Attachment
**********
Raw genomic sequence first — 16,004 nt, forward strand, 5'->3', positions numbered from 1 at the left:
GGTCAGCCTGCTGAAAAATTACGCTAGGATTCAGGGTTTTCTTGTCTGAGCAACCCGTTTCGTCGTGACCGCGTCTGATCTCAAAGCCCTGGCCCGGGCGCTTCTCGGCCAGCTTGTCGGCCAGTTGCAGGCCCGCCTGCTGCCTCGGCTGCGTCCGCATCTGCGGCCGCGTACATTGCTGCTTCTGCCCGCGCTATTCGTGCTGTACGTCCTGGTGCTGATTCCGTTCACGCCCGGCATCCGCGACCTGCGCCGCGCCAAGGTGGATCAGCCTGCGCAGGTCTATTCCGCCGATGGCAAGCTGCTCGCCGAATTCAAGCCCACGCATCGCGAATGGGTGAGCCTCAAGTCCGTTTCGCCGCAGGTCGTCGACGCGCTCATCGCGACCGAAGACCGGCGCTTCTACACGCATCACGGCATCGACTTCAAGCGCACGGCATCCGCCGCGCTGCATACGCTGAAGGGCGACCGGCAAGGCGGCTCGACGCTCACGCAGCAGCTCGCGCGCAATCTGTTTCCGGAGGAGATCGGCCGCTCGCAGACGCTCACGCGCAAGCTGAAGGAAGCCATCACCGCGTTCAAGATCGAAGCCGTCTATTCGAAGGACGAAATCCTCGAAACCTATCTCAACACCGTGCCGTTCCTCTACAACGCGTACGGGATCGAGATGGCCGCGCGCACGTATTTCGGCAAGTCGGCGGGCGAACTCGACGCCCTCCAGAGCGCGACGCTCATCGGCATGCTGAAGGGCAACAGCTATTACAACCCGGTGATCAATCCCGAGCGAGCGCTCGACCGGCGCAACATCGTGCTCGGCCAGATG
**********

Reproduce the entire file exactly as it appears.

Raw genomic sequence first — 16,004 nt, forward strand, 5'->3', positions numbered from 1 at the left:
GGTCAGCCTGCTGAAAAATTACGCTAGGATTCAGGGTTTTCTTGTCTGAGCAACCCGTTTCGTCGTGACCGCGTCTGATCTCAAAGCCCTGGCCCGGGCGCTTCTCGGCCAGCTTGTCGGCCAGTTGCAGGCCCGCCTGCTGCCTCGGCTGCGTCCGCATCTGCGGCCGCGTACATTGCTGCTTCTGCCCGCGCTATTCGTGCTGTACGTCCTGGTGCTGATTCCGTTCACGCCCGGCATCCGCGACCTGCGCCGCGCCAAGGTGGATCAGCCTGCGCAGGTCTATTCCGCCGATGGCAAGCTGCTCGCCGAATTCAAGCCCACGCATCGCGAATGGGTGAGCCTCAAGTCCGTTTCGCCGCAGGTCGTCGACGCGCTCATCGCGACCGAAGACCGGCGCTTCTACACGCATCACGGCATCGACTTCAAGCGCACGGCATCCGCCGCGCTGCATACGCTGAAGGGCGACCGGCAAGGCGGCTCGACGCTCACGCAGCAGCTCGCGCGCAATCTGTTTCCGGAGGAGATCGGCCGCTCGCAGACGCTCACGCGCAAGCTGAAGGAAGCCATCACCGCGTTCAAGATCGAAGCCGTCTATTCGAAGGACGAAATCCTCGAAACCTATCTCAACACCGTGCCGTTCCTCTACAACGCGTACGGGATCGAGATGGCCGCGCGCACGTATTTCGGCAAGTCGGCGGGCGAACTCGACGCCCTCCAGAGCGCGACGCTCATCGGCATGCTGAAGGGCAACAGCTATTACAACCCGGTGATCAATCCCGAGCGAGCGCTCGACCGGCGCAACATCGTGCTCGGCCAGATG